It all happened when after a break, he resumed his writing in 2003, and did a series of books for Pustak Mahal, New Delhi, including The portrait of a Complete Man and The book of Etiquette and Manners.
With his background being from Haridwar, this publisher was keen that Bhalla should write some books on Hinduism. But he was initially reluctant because “of lack of sufficient knowledge on the subject”. One fine evening, the Editor sent him some material on Hinduism in Hindi and requested him to write a book in English.
But there was a hurdle; “in 1947, I was in Class 5 when India became independent, and prior to that we used to study Urdu, and not Hindi, in our schools, along with English. So only from Class 5 to 10, I started learning Hindi but my knowledge of Hindi was rather dismal.” His lack of knowledge in Hindi held him back but she requested him to at least give it a try.
So like a true warrior he ploughed on, also taking it as a signal from god and within six months put together the book Hindu Rites, Rituals, Customs and Traditions, “which has become a real money spinner for the publisher!” First published in 2006, it has had several reprints and multiple editions and is selling across the world. “The publisher has really made it big on this book, which has sold tens of thousands of copies and has become a reference point on Hinduism for many people,” says Bhalla.
This was a trigger that led to a few more books on Hinduism; “and I thought this was also service… to bring knowledge that is available in Hindi to English readers”.
Translating the Mahabharat
His writing journey continues; at present he is translating the Mahabharat and “trying to highlight those aspects of the epic that provide knowledge.
I believe the Mahabharat is a complete book on living well and on hope. I am weaving in several stories so that it makes for easy reading and easier grasp of the message in each story.”
Bhalla is halfway through this venture, and hopes to complete it in a “year’s time.” On advice to aspiring writers and the discipline required to churn out nearly 50 books, Bhalla says he has made it a point to write about 500 words a day and most of the time he’s followed this routine religiously. But, he hastens to add, “writing is only a spare time activity for me. I have to take care of my work in Rotary and then my own work in farming. Basically I am a farmer, and get my bread from there.”
Originally, his family held a very big farm but “after the two land ceilings that I have seen in my lifetime which have been tortuous for people like me, we had to dispose of land and divide it.” He is now left with a 15-acre farm where he grows rice, wheat and has a small mango orchard too. As the land is bang on the main road from Rishikesh to Haridwar, he has plans to convert a part of it into facility for pilgrims.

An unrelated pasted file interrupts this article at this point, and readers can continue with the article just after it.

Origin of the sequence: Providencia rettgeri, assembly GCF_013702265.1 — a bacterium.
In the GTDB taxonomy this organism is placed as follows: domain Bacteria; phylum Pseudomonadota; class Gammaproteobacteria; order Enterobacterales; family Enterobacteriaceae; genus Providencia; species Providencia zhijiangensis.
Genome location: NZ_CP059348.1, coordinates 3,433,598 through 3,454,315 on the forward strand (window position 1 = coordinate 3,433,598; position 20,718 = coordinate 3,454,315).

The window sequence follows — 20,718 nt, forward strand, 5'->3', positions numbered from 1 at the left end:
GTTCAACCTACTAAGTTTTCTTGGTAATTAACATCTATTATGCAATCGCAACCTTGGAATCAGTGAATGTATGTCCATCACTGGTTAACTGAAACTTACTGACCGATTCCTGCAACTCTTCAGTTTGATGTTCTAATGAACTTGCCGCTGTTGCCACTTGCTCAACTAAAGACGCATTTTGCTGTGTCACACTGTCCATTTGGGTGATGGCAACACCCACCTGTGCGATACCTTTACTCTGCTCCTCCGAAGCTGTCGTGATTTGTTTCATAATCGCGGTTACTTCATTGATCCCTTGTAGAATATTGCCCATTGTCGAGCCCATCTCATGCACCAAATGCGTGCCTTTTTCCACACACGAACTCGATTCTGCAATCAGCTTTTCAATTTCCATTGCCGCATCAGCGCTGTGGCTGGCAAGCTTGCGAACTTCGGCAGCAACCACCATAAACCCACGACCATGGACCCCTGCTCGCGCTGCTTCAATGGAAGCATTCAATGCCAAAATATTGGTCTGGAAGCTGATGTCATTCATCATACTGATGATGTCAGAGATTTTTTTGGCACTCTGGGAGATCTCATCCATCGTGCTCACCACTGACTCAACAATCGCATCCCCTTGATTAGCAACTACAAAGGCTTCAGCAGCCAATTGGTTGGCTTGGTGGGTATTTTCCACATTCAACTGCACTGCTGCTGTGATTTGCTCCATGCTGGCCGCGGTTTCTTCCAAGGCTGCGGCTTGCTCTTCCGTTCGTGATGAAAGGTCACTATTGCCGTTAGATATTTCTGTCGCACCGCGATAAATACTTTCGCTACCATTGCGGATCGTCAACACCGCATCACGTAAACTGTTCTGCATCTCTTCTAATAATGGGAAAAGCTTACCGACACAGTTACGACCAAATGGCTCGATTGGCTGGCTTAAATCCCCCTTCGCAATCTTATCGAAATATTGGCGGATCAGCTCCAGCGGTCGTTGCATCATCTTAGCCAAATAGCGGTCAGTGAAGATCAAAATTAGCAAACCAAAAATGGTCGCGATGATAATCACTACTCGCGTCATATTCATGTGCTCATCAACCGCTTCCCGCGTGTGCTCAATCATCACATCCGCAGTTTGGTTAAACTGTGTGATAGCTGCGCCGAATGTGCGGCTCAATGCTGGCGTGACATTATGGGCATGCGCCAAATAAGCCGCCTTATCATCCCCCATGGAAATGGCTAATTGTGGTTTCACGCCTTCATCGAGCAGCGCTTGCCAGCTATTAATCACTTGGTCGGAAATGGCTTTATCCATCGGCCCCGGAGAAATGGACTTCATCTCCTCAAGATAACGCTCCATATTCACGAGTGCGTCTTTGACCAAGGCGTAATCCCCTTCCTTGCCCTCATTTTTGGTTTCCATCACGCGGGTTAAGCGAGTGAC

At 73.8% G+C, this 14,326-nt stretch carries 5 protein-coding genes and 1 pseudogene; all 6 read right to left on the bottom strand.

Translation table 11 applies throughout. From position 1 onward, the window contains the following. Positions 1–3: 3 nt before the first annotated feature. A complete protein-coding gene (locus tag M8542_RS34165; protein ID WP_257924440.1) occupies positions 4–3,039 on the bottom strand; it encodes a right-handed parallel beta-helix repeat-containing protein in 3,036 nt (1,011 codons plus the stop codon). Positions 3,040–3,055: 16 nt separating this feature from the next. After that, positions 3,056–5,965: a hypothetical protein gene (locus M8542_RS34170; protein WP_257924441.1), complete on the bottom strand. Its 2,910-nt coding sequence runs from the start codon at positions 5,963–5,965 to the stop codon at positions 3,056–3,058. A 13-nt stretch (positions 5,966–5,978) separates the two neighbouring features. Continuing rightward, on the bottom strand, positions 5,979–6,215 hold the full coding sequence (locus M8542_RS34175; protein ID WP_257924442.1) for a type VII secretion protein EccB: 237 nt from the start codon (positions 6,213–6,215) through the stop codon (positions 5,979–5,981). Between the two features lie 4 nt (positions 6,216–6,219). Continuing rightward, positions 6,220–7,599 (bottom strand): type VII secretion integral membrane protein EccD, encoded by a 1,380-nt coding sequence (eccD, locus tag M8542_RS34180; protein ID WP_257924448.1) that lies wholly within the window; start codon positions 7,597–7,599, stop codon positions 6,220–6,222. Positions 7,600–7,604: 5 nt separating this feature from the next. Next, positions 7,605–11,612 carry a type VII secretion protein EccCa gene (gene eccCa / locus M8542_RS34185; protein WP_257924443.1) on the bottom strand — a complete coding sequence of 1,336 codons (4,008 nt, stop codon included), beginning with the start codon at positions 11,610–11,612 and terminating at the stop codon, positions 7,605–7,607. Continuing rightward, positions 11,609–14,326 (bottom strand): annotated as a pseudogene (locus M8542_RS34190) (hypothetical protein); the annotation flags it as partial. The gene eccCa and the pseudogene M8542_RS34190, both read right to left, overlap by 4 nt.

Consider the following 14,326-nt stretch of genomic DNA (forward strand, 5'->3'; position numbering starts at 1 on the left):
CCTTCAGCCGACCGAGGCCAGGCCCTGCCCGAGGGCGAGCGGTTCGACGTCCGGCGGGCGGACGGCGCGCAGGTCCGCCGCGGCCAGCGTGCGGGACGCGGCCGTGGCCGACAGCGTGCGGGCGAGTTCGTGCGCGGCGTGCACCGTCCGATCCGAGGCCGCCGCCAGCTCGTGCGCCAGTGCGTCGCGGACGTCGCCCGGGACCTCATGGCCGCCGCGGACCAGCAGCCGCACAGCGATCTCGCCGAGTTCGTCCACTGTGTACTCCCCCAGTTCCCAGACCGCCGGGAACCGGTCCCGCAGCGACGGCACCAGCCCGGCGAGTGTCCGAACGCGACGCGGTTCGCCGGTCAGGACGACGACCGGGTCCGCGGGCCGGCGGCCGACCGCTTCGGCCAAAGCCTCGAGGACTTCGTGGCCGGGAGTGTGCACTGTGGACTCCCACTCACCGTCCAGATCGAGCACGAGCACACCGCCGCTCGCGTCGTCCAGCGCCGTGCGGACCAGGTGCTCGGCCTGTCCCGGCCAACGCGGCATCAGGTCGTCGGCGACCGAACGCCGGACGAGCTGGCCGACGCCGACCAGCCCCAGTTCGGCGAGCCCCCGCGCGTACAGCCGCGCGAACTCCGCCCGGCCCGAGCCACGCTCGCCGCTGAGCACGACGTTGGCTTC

Meanwhile, even after 55 years, Bhalla’s involvement and active participation in Rotary and its projects continues. For instance, after building the 32 schools in Rudraprayag, “we still had some money left and I suggested to Yash (Das) that let’s do up a Public Health Centre (PHC) for the government in Phata, the place through which all the pilgrims to Kedarnath pass and from where a 7-minute helicopter ride is available to Kedarnath.” This PHC was functioning from a totally run down building; “we didn’t build a new building but fortified it with a steel structure and ensured it will remain good for use for another 25 years. About 32 deliveries are done in this centre every month. We spent ₹ 12.5 lakh on this as we thought let’s leave one more mark of Rotary in the area where we did so much work after the 2013 devastation.”
A disciplined eater
On the secret behind his sprightly and trim frame, the PDG says categorically: “Let me tell you that I have never done any yoga in my life or gone for morning walks, but I have been a farmer all my life. Whenever I am at the farm, I walk all over the place. And if I have to go to the bank or nearby places, I don’t take my car and prefer to walk, as you also meet people when you walk.”
Another secret is that he is very disciplined about his meals. “I have always eaten on time and eaten right, and that has kept me going all this time. Even if the best of dishes are placed before me, I will take just one helping and then stop. A very disciplined eater, I prefer to under-eat rather than overeat.” He adds that normally food is a weakness with most people, as he sees it in most of his friends. “But with my disciplined eating I’ve been able to maintain my weight between 65 to 70 kg!”
While concluding the interview, I ask him for some good pictures, and get a response that could have knocked me down with a feather. Bhalla says even though he is a good photographer himself, “I have very few pictures of myself. When I was DG, for all the 12 issues of GML, you will not find any pictures of mine or my wife. Because I’ve always believed that people want to see their pictures and not yours!”